Health

Medicare cuts payment to hospitals with high infection and injury rates

Loma Linda University Medical Center is one of 721 hospitals, 79 in California, that are being penalized by Medicare for having high rates of hospital-acquired infections and complications.
Loma Linda University Medical Center is one of 721 hospitals, 79 in California, that are being penalized by Medicare for having high rates of hospital-acquired infections and complications.
Mae Ryan/KPCC

Listen to story

01:01
Download this story 0MB

For the first time the federal government is punishing hospitals with high rates of infections and complications by reducing payments, according to data released Thursday by the Centers for Medicare & Medicaid Services.

Under a process mandated by the Affordable Care Act, Medicare is cutting payments to 721 hospitals nationwide for not doing enough to reduce avoidable infections and injuries, called "hospital-acquired conditions."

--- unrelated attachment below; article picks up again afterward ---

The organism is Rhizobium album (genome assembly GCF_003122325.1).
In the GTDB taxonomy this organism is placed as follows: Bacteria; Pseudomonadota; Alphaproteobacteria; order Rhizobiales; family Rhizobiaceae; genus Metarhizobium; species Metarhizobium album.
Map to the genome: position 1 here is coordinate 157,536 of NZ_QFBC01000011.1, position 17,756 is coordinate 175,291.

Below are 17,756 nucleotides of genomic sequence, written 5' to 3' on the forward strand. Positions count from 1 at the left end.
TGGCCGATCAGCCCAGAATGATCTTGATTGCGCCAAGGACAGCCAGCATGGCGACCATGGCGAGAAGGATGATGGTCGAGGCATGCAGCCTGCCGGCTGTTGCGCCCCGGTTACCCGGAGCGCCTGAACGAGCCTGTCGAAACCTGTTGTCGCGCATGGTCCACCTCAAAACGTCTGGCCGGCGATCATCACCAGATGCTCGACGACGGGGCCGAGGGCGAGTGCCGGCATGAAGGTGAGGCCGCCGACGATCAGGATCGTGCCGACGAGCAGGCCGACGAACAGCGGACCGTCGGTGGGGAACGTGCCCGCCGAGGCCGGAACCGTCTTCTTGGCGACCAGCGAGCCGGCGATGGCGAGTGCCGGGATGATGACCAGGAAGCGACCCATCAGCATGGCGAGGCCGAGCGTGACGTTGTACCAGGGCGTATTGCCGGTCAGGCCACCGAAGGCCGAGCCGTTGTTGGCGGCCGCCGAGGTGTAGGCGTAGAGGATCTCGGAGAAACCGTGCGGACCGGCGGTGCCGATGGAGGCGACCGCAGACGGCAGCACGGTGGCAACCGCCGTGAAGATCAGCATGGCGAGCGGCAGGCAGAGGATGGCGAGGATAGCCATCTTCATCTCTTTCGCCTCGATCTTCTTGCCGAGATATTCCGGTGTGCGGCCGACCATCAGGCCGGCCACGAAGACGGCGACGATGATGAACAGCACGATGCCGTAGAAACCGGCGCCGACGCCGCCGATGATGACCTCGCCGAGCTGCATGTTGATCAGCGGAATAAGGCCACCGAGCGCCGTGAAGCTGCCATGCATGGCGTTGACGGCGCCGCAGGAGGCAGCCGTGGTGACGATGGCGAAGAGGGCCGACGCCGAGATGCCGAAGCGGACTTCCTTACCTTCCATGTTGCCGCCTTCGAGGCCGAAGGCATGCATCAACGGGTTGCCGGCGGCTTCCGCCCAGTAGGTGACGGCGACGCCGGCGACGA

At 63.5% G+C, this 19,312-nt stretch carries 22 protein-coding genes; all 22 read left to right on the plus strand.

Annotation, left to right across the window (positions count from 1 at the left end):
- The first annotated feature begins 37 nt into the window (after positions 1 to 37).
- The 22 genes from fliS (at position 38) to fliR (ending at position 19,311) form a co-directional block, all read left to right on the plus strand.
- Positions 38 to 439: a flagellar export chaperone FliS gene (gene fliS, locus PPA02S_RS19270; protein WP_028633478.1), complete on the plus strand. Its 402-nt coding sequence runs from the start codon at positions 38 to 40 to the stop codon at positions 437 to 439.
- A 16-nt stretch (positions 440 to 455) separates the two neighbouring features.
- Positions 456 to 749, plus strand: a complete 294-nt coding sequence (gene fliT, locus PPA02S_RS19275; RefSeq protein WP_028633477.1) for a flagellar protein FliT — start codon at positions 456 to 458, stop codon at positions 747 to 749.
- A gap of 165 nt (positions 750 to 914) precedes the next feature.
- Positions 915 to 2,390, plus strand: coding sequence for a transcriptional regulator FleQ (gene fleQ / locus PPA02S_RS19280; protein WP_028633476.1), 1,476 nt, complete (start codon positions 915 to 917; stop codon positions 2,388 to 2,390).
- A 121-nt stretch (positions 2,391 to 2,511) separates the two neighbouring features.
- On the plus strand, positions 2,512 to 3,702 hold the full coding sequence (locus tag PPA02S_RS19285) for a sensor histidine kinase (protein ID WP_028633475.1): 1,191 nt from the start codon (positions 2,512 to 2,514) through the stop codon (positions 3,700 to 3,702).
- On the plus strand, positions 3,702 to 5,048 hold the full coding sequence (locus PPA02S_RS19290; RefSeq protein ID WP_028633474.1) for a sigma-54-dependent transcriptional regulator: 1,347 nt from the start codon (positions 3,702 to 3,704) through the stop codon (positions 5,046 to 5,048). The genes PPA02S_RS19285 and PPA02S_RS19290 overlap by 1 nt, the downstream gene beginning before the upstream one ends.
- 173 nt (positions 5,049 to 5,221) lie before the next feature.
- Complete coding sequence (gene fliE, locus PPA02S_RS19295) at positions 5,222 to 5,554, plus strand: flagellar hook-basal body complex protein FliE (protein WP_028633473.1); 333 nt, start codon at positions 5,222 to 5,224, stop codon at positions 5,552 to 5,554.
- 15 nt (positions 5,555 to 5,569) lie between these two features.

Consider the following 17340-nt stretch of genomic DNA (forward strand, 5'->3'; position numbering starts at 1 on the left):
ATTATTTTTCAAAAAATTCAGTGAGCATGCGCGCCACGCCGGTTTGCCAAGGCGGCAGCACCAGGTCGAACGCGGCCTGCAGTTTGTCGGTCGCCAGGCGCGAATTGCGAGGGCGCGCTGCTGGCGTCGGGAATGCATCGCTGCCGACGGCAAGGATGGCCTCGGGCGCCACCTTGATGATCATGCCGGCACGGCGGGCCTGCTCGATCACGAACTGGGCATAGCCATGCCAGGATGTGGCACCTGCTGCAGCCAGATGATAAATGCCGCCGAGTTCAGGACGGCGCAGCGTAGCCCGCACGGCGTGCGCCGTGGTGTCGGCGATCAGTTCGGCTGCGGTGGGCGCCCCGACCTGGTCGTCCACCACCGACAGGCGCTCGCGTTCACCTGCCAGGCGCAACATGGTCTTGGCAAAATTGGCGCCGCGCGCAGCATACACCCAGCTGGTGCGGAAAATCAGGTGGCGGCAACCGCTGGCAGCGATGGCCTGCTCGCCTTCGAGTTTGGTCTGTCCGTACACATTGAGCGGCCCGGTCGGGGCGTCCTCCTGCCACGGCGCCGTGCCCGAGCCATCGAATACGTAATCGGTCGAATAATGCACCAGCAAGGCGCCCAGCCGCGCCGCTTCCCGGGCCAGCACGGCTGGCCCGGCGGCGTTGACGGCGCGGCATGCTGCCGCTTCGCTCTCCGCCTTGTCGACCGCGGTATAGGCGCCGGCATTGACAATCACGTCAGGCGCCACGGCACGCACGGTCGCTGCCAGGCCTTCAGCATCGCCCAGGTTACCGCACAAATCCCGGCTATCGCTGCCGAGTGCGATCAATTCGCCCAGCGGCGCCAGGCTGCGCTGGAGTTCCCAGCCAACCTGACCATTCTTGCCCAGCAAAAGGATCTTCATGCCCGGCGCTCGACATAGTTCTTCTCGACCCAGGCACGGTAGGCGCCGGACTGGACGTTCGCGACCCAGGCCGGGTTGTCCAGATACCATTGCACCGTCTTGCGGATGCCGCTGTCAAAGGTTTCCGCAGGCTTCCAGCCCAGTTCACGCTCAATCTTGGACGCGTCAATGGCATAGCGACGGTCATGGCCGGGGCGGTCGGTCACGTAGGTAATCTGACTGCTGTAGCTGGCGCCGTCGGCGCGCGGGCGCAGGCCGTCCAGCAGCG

California is home to 79 of the penalized hospitals, including Loma Linda University, L.A. County-USC and Long Beach Memorial Medical Centers.

Medicare will reduce its payments to the hospitals by 1 percent in the current fiscal year, which started in October. Medicare ranked hospitals based on three conditions: Catheter Associated Urinary Tract Infections, Central-line associated bloodstream infections and serious complications. Medicare assesses eight types of complications that range from falls to blood clots.

Next year’s review will include even more types of injuries and infections.

Kaiser Health News charted the entire list here.

The hospitals in Los Angeles and Orange Counties that will be penalized: